Obviously all flowers start to bloom at different times of the year, and the first ones to look out for are the snowdrops ubiquitous around churchyards. Bluebells follow a month or so later, but by late April there are plenty of colourful flora gracing our gardens, woodlands, and clifftops.
The beauty of macro photography is that it doesn’t necessarily have to be a widely appreciated subject to make a beautiful image. Dandelions are a prime example – Often overlooked by the average passer-by, but for a macro photographer they offer a host of possibilities.
Macro photography is definitely a challenging endeavour, but the results can leave you taken aback. Just remember – Composition and lighting remain very important even when working in close quarters.
Macro Photography Tips – The most difficult part of macro photography is focusing. The image is so highly magnified that even the slightest movement in camera or subject will drastically alter focus, and autofocus often struggles to perform correctly too. Try mounting your camera on a tripod and using manual focusing. If the viewfinder is proving too difficult you can always switch to live view and zoom in to ensure perfect focus.
The other issue is depth of field. When magnified so heavily the depth of field becomes incredibly slim – So much so that you can have a flower’s pollen in perfect focus but the leaves around it out of focus. You can stop down to a very narrow aperture to increase depth of field or use techniques such as focus stacking, but I find it preferable to work with the narrow depth of field and just make sure the most interesting part of my subject is in focus.
Once you’ve got the techniques down, now is the time to start experimenting. Get down low to the ground, look for new perspectives, and always keep half an eye on the background. Nothing ruins an image of a flower more than a brightly coloured wheelbarrow in the background.
Macro Photography on a Budget – Macro lenses are expensive, there’s no denying that. And when you’re not even sure you’ll enjoy macro photography it can seem like a huge outlay. There is a way around this though. In fact, there are three ways around it.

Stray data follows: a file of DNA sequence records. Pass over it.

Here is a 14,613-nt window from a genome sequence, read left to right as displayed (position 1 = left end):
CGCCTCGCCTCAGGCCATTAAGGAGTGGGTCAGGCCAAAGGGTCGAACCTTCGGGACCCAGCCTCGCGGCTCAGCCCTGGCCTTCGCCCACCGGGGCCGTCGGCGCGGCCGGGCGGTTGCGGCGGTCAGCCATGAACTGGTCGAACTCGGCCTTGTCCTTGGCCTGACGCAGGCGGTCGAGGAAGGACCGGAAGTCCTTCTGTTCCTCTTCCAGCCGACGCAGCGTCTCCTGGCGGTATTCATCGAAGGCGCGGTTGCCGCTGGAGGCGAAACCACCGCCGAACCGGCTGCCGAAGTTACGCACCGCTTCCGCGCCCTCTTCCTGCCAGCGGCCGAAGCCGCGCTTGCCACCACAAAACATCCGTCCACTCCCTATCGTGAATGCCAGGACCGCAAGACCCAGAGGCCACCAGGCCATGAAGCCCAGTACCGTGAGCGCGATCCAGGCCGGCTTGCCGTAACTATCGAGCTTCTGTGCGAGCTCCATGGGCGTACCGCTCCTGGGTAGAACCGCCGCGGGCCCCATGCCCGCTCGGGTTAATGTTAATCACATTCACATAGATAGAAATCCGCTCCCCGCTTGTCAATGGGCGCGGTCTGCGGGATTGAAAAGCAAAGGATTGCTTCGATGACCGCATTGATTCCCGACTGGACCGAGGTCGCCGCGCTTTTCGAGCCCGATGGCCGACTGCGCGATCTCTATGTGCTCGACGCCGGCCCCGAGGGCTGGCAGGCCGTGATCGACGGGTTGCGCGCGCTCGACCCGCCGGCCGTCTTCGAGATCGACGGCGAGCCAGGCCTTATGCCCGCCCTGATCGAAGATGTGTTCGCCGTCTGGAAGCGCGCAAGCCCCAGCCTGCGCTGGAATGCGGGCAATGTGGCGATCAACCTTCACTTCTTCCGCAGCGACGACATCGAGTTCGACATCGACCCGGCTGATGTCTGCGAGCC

You can purchase extension tubes which fit between your lens and camera to increase the distance between your lens’ rear element and the camera sensor. This reduces focusing distance and allows you to turn any of your lenses into a macro lens. Depending on your budget you can either get extension tubes that transmit the electronics between lens and camera, keeping metering capabilities in tact. The cheaper option are ones with no electrical contacts, which means you’ll need some trial and error to find the right exposure. We recommend these ones as one of our favourite photography accessories.
Another option is to use a reversing ring, which is an adaptor that effectively allows you to join two lenses together by their front element. When this is attached to the camera it means you’ll be looking through two lenses and out of the rear element of the second lens. Just like extension tubes this decreases focusing distance and allows you to get in close.
Finally, you can try Close-Up Filters. These are basically just magnifying glasses for the front of your lens, and often come in sets to allow different magnifications. This is probably my least favourite method of budget macro photography, but it’s worth a go if you’re struggling with the reversing rings or extension tubes.
When the flowers start to bloom, you can be certain that insects aren’t far behind. They are very location dependant, but almost any garden with flowers in will start to see butterflies and bees out and about in spring, and this is actually one of the best times to try and photograph them.